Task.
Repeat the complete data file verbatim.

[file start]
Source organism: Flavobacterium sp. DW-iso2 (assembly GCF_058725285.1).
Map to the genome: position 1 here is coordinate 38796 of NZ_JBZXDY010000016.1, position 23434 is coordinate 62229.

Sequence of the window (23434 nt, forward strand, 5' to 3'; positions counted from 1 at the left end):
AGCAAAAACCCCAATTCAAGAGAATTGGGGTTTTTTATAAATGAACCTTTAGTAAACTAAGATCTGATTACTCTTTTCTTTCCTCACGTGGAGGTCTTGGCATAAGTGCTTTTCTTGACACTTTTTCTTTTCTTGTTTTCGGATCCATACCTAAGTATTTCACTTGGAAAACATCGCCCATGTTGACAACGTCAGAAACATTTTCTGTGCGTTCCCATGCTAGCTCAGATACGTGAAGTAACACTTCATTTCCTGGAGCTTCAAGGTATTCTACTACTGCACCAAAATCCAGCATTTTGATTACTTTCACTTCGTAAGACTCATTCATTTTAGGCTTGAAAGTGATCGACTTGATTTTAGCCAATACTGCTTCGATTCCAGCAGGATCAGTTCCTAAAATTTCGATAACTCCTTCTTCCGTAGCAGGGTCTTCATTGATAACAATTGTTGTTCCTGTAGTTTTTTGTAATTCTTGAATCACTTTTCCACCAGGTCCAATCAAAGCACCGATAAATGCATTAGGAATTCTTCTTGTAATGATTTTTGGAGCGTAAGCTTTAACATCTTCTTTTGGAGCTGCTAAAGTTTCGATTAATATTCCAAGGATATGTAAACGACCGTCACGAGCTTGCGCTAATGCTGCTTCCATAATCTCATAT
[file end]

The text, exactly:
Source organism: Flavobacterium sp. DW-iso2 (assembly GCF_058725285.1).
Map to the genome: position 1 here is coordinate 38796 of NZ_JBZXDY010000016.1, position 23434 is coordinate 62229.

Sequence of the window (23434 nt, forward strand, 5' to 3'; positions counted from 1 at the left end):
AGCAAAAACCCCAATTCAAGAGAATTGGGGTTTTTTATAAATGAACCTTTAGTAAACTAAGATCTGATTACTCTTTTCTTTCCTCACGTGGAGGTCTTGGCATAAGTGCTTTTCTTGACACTTTTTCTTTTCTTGTTTTCGGATCCATACCTAAGTATTTCACTTGGAAAACATCGCCCATGTTGACAACGTCAGAAACATTTTCTGTGCGTTCCCATGCTAGCTCAGATACGTGAAGTAACACTTCATTTCCTGGAGCTTCAAGGTATTCTACTACTGCACCAAAATCCAGCATTTTGATTACTTTCACTTCGTAAGACTCATTCATTTTAGGCTTGAAAGTGATCGACTTGATTTTAGCCAATACTGCTTCGATTCCAGCAGGATCAGTTCCTAAAATTTCGATAACTCCTTCTTCCGTAGCAGGGTCTTCATTGATAACAATTGTTGTTCCTGTAGTTTTTTGTAATTCTTGAATCACTTTTCCACCAGGTCCAATCAAAGCACCGATAAATGCATTAGGAATTCTTCTTGTAATGATTTTTGGAGCGTAAGCTTTAACATCTTCTTTTGGAGCTGCTAAAGTTTCGATTAATATTCCAAGGATATGTAAACGACCGTCACGAGCTTGCGCTAATGCTGCTTCCATAATCTCATAT